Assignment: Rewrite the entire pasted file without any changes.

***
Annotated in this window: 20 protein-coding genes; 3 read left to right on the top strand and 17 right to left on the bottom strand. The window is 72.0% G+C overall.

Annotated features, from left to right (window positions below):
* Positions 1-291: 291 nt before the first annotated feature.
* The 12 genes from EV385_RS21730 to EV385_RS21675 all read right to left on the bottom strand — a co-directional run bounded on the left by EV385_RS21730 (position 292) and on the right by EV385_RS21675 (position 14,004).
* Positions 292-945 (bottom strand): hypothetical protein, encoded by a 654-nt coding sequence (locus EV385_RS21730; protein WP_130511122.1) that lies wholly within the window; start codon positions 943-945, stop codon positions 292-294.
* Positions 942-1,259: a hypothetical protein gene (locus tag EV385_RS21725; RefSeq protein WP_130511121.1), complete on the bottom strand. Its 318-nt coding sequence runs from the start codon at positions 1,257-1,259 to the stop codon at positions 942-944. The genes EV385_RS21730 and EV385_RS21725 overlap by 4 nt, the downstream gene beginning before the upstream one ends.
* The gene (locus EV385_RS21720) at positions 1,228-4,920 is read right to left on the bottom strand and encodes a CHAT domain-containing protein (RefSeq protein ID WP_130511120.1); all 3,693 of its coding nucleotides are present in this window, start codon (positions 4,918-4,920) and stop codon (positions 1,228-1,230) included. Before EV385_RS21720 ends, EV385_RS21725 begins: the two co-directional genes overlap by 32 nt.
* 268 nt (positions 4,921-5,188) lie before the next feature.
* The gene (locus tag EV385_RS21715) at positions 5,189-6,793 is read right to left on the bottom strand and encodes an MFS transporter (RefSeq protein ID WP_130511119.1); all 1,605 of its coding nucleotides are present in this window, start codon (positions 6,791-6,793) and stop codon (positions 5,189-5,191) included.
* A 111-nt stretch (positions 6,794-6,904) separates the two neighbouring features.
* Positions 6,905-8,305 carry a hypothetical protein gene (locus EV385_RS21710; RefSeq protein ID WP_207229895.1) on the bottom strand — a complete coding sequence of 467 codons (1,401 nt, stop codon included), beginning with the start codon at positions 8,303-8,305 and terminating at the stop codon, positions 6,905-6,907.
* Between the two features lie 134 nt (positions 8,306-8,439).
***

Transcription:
Annotated in this window: 20 protein-coding genes; 3 read left to right on the top strand and 17 right to left on the bottom strand. The window is 72.0% G+C overall.

Annotated features, from left to right (window positions below):
* Positions 1-291: 291 nt before the first annotated feature.
* The 12 genes from EV385_RS21730 to EV385_RS21675 all read right to left on the bottom strand — a co-directional run bounded on the left by EV385_RS21730 (position 292) and on the right by EV385_RS21675 (position 14,004).
* Positions 292-945 (bottom strand): hypothetical protein, encoded by a 654-nt coding sequence (locus EV385_RS21730; protein WP_130511122.1) that lies wholly within the window; start codon positions 943-945, stop codon positions 292-294.
* Positions 942-1,259: a hypothetical protein gene (locus tag EV385_RS21725; RefSeq protein WP_130511121.1), complete on the bottom strand. Its 318-nt coding sequence runs from the start codon at positions 1,257-1,259 to the stop codon at positions 942-944. The genes EV385_RS21730 and EV385_RS21725 overlap by 4 nt, the downstream gene beginning before the upstream one ends.
* The gene (locus EV385_RS21720) at positions 1,228-4,920 is read right to left on the bottom strand and encodes a CHAT domain-containing protein (RefSeq protein ID WP_130511120.1); all 3,693 of its coding nucleotides are present in this window, start codon (positions 4,918-4,920) and stop codon (positions 1,228-1,230) included. Before EV385_RS21720 ends, EV385_RS21725 begins: the two co-directional genes overlap by 32 nt.
* 268 nt (positions 4,921-5,188) lie before the next feature.
* The gene (locus tag EV385_RS21715) at positions 5,189-6,793 is read right to left on the bottom strand and encodes an MFS transporter (RefSeq protein ID WP_130511119.1); all 1,605 of its coding nucleotides are present in this window, start codon (positions 6,791-6,793) and stop codon (positions 5,189-5,191) included.
* A 111-nt stretch (positions 6,794-6,904) separates the two neighbouring features.
* Positions 6,905-8,305 carry a hypothetical protein gene (locus EV385_RS21710; RefSeq protein ID WP_207229895.1) on the bottom strand — a complete coding sequence of 467 codons (1,401 nt, stop codon included), beginning with the start codon at positions 8,303-8,305 and terminating at the stop codon, positions 6,905-6,907.
* Between the two features lie 134 nt (positions 8,306-8,439).